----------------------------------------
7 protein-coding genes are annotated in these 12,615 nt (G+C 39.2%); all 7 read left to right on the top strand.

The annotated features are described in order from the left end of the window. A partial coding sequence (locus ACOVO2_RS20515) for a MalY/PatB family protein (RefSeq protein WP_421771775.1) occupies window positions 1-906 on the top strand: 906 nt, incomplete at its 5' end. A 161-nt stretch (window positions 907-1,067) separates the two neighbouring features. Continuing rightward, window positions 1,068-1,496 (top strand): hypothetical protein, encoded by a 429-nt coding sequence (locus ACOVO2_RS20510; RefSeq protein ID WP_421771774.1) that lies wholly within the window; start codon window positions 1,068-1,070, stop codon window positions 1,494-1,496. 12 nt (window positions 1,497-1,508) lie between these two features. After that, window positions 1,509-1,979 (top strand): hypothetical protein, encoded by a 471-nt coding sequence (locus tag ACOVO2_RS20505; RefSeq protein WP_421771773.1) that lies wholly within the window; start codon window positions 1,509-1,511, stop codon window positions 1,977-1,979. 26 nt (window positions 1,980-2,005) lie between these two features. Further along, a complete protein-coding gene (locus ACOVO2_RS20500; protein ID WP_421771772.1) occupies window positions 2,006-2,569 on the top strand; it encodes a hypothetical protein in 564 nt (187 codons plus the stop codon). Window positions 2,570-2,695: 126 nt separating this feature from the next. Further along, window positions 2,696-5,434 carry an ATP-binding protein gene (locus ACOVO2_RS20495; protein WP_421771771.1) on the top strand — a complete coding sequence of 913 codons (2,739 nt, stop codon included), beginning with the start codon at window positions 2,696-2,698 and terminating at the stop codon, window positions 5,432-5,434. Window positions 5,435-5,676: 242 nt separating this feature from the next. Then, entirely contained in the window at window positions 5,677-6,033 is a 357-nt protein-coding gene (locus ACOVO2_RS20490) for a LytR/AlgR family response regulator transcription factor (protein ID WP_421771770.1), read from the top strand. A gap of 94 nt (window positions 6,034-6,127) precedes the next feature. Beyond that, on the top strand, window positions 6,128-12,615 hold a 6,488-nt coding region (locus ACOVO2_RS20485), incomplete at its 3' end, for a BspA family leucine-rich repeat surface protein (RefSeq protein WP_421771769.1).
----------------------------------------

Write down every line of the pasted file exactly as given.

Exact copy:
7 protein-coding genes are annotated in these 12,615 nt (G+C 39.2%); all 7 read left to right on the top strand.

The annotated features are described in order from the left end of the window. A partial coding sequence (locus ACOVO2_RS20515) for a MalY/PatB family protein (RefSeq protein WP_421771775.1) occupies window positions 1-906 on the top strand: 906 nt, incomplete at its 5' end. A 161-nt stretch (window positions 907-1,067) separates the two neighbouring features. Continuing rightward, window positions 1,068-1,496 (top strand): hypothetical protein, encoded by a 429-nt coding sequence (locus ACOVO2_RS20510; RefSeq protein ID WP_421771774.1) that lies wholly within the window; start codon window positions 1,068-1,070, stop codon window positions 1,494-1,496. 12 nt (window positions 1,497-1,508) lie between these two features. After that, window positions 1,509-1,979 (top strand): hypothetical protein, encoded by a 471-nt coding sequence (locus tag ACOVO2_RS20505; RefSeq protein WP_421771773.1) that lies wholly within the window; start codon window positions 1,509-1,511, stop codon window positions 1,977-1,979. 26 nt (window positions 1,980-2,005) lie between these two features. Further along, a complete protein-coding gene (locus ACOVO2_RS20500; protein ID WP_421771772.1) occupies window positions 2,006-2,569 on the top strand; it encodes a hypothetical protein in 564 nt (187 codons plus the stop codon). Window positions 2,570-2,695: 126 nt separating this feature from the next. Further along, window positions 2,696-5,434 carry an ATP-binding protein gene (locus ACOVO2_RS20495; protein WP_421771771.1) on the top strand — a complete coding sequence of 913 codons (2,739 nt, stop codon included), beginning with the start codon at window positions 2,696-2,698 and terminating at the stop codon, window positions 5,432-5,434. Window positions 5,435-5,676: 242 nt separating this feature from the next. Then, entirely contained in the window at window positions 5,677-6,033 is a 357-nt protein-coding gene (locus ACOVO2_RS20490) for a LytR/AlgR family response regulator transcription factor (protein ID WP_421771770.1), read from the top strand. A gap of 94 nt (window positions 6,034-6,127) precedes the next feature. Beyond that, on the top strand, window positions 6,128-12,615 hold a 6,488-nt coding region (locus ACOVO2_RS20485), incomplete at its 3' end, for a BspA family leucine-rich repeat surface protein (RefSeq protein WP_421771769.1).